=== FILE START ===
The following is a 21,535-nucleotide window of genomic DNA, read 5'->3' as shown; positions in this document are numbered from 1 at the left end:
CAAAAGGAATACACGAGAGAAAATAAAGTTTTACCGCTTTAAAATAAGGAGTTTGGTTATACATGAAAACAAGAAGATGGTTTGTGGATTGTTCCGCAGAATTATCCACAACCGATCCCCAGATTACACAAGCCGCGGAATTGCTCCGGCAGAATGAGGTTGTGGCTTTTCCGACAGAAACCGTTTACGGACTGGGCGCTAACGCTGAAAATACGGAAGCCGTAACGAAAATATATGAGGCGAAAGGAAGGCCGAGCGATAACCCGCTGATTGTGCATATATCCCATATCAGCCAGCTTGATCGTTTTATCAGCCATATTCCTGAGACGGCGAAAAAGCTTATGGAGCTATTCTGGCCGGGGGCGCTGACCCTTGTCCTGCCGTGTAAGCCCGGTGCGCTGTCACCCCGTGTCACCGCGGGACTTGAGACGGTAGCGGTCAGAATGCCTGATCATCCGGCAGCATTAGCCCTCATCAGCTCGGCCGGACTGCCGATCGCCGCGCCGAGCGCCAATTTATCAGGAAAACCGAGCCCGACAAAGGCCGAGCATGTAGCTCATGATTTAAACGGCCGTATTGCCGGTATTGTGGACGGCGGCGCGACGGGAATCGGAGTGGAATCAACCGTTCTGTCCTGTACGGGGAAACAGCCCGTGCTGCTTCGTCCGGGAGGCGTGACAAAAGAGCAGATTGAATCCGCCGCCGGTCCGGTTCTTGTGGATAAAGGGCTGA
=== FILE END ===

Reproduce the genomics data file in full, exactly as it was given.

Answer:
The following is a 21,535-nucleotide window of genomic DNA, read 5'->3' as shown; positions in this document are numbered from 1 at the left end:
CAAAAGGAATACACGAGAGAAAATAAAGTTTTACCGCTTTAAAATAAGGAGTTTGGTTATACATGAAAACAAGAAGATGGTTTGTGGATTGTTCCGCAGAATTATCCACAACCGATCCCCAGATTACACAAGCCGCGGAATTGCTCCGGCAGAATGAGGTTGTGGCTTTTCCGACAGAAACCGTTTACGGACTGGGCGCTAACGCTGAAAATACGGAAGCCGTAACGAAAATATATGAGGCGAAAGGAAGGCCGAGCGATAACCCGCTGATTGTGCATATATCCCATATCAGCCAGCTTGATCGTTTTATCAGCCATATTCCTGAGACGGCGAAAAAGCTTATGGAGCTATTCTGGCCGGGGGCGCTGACCCTTGTCCTGCCGTGTAAGCCCGGTGCGCTGTCACCCCGTGTCACCGCGGGACTTGAGACGGTAGCGGTCAGAATGCCTGATCATCCGGCAGCATTAGCCCTCATCAGCTCGGCCGGACTGCCGATCGCCGCGCCGAGCGCCAATTTATCAGGAAAACCGAGCCCGACAAAGGCCGAGCATGTAGCTCATGATTTAAACGGCCGTATTGCCGGTATTGTGGACGGCGGCGCGACGGGAATCGGAGTGGAATCAACCGTTCTGTCCTGTACGGGGAAACAGCCCGTGCTGCTTCGTCCGGGAGGCGTGACAAAAGAGCAGATTGAATCCGCCGCCGGTCCGGTTCTTGTGGATAAAGGGCTGA